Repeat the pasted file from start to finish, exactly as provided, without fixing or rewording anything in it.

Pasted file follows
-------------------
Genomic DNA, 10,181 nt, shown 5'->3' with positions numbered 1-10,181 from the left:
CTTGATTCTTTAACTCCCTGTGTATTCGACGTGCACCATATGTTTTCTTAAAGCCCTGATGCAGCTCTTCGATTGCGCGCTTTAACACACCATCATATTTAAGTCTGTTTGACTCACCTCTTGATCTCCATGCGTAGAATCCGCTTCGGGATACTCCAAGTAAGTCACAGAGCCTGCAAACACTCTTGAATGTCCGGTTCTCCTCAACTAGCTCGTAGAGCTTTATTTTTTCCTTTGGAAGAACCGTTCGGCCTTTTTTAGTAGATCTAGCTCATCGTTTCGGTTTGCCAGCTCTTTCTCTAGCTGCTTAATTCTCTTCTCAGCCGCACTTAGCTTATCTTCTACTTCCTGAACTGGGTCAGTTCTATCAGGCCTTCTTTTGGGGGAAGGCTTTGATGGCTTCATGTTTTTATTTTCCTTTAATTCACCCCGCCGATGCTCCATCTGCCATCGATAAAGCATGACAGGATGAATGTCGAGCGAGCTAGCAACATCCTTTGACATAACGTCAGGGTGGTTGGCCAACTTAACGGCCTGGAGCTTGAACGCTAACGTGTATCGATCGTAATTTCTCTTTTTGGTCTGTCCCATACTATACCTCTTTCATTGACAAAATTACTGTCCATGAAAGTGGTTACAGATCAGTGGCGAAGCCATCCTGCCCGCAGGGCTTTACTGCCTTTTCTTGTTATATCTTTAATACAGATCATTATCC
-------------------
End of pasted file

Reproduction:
Genomic DNA, 10,181 nt, shown 5'->3' with positions numbered 1-10,181 from the left:
CTTGATTCTTTAACTCCCTGTGTATTCGACGTGCACCATATGTTTTCTTAAAGCCCTGATGCAGCTCTTCGATTGCGCGCTTTAACACACCATCATATTTAAGTCTGTTTGACTCACCTCTTGATCTCCATGCGTAGAATCCGCTTCGGGATACTCCAAGTAAGTCACAGAGCCTGCAAACACTCTTGAATGTCCGGTTCTCCTCAACTAGCTCGTAGAGCTTTATTTTTTCCTTTGGAAGAACCGTTCGGCCTTTTTTAGTAGATCTAGCTCATCGTTTCGGTTTGCCAGCTCTTTCTCTAGCTGCTTAATTCTCTTCTCAGCCGCACTTAGCTTATCTTCTACTTCCTGAACTGGGTCAGTTCTATCAGGCCTTCTTTTGGGGGAAGGCTTTGATGGCTTCATGTTTTTATTTTCCTTTAATTCACCCCGCCGATGCTCCATCTGCCATCGATAAAGCATGACAGGATGAATGTCGAGCGAGCTAGCAACATCCTTTGACATAACGTCAGGGTGGTTGGCCAACTTAACGGCCTGGAGCTTGAACGCTAACGTGTATCGATCGTAATTTCTCTTTTTGGTCTGTCCCATACTATACCTCTTTCATTGACAAAATTACTGTCCATGAAAGTGGTTACAGATCAGTGGCGAAGCCATCCTGCCCGCAGGGCTTTACTGCCTTTTCTTGTTATATCTTTAATACAGATCATTATCC